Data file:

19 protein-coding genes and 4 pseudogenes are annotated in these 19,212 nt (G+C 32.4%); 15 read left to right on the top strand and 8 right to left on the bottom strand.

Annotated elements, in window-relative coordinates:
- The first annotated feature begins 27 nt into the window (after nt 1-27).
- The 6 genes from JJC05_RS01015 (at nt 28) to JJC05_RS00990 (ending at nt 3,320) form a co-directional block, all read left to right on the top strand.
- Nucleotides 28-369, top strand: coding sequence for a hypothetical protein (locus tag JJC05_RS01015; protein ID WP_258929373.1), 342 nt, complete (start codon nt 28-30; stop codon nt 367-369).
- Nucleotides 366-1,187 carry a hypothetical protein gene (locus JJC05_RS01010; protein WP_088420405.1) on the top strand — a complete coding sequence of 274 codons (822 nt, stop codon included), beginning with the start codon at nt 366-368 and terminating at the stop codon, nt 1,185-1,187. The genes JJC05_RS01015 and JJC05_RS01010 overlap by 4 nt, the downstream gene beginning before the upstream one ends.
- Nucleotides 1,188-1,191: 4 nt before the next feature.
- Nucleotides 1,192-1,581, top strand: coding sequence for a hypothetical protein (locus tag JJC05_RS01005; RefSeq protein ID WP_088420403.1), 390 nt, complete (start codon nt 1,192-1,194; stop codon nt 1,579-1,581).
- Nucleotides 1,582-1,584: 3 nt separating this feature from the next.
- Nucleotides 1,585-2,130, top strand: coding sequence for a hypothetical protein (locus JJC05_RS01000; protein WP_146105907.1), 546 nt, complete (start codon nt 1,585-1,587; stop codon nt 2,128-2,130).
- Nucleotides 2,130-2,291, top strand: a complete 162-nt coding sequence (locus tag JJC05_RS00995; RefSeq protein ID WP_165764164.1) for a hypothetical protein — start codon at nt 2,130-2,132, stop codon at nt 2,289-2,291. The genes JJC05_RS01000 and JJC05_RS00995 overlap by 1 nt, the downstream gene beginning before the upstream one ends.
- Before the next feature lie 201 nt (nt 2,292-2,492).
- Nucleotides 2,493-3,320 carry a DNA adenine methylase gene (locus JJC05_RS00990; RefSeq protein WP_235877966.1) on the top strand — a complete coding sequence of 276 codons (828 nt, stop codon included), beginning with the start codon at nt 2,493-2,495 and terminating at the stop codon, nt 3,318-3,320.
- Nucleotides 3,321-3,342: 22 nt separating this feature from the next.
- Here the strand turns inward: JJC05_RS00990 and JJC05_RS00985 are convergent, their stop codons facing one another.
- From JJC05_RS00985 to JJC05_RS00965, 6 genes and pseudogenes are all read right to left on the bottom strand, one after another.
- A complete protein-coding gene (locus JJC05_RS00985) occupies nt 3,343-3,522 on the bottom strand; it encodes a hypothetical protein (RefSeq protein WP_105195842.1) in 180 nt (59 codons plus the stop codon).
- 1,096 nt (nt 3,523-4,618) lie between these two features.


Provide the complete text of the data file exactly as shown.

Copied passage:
19 protein-coding genes and 4 pseudogenes are annotated in these 19,212 nt (G+C 32.4%); 15 read left to right on the top strand and 8 right to left on the bottom strand.

Annotated elements, in window-relative coordinates:
- The first annotated feature begins 27 nt into the window (after nt 1-27).
- The 6 genes from JJC05_RS01015 (at nt 28) to JJC05_RS00990 (ending at nt 3,320) form a co-directional block, all read left to right on the top strand.
- Nucleotides 28-369, top strand: coding sequence for a hypothetical protein (locus tag JJC05_RS01015; protein ID WP_258929373.1), 342 nt, complete (start codon nt 28-30; stop codon nt 367-369).
- Nucleotides 366-1,187 carry a hypothetical protein gene (locus JJC05_RS01010; protein WP_088420405.1) on the top strand — a complete coding sequence of 274 codons (822 nt, stop codon included), beginning with the start codon at nt 366-368 and terminating at the stop codon, nt 1,185-1,187. The genes JJC05_RS01015 and JJC05_RS01010 overlap by 4 nt, the downstream gene beginning before the upstream one ends.
- Nucleotides 1,188-1,191: 4 nt before the next feature.
- Nucleotides 1,192-1,581, top strand: coding sequence for a hypothetical protein (locus tag JJC05_RS01005; RefSeq protein ID WP_088420403.1), 390 nt, complete (start codon nt 1,192-1,194; stop codon nt 1,579-1,581).
- Nucleotides 1,582-1,584: 3 nt separating this feature from the next.
- Nucleotides 1,585-2,130, top strand: coding sequence for a hypothetical protein (locus JJC05_RS01000; protein WP_146105907.1), 546 nt, complete (start codon nt 1,585-1,587; stop codon nt 2,128-2,130).
- Nucleotides 2,130-2,291, top strand: a complete 162-nt coding sequence (locus tag JJC05_RS00995; RefSeq protein ID WP_165764164.1) for a hypothetical protein — start codon at nt 2,130-2,132, stop codon at nt 2,289-2,291. The genes JJC05_RS01000 and JJC05_RS00995 overlap by 1 nt, the downstream gene beginning before the upstream one ends.
- Before the next feature lie 201 nt (nt 2,292-2,492).
- Nucleotides 2,493-3,320 carry a DNA adenine methylase gene (locus JJC05_RS00990; RefSeq protein WP_235877966.1) on the top strand — a complete coding sequence of 276 codons (828 nt, stop codon included), beginning with the start codon at nt 2,493-2,495 and terminating at the stop codon, nt 3,318-3,320.
- Nucleotides 3,321-3,342: 22 nt separating this feature from the next.
- Here the strand turns inward: JJC05_RS00990 and JJC05_RS00985 are convergent, their stop codons facing one another.
- From JJC05_RS00985 to JJC05_RS00965, 6 genes and pseudogenes are all read right to left on the bottom strand, one after another.
- A complete protein-coding gene (locus JJC05_RS00985) occupies nt 3,343-3,522 on the bottom strand; it encodes a hypothetical protein (RefSeq protein WP_105195842.1) in 180 nt (59 codons plus the stop codon).
- 1,096 nt (nt 3,523-4,618) lie between these two features.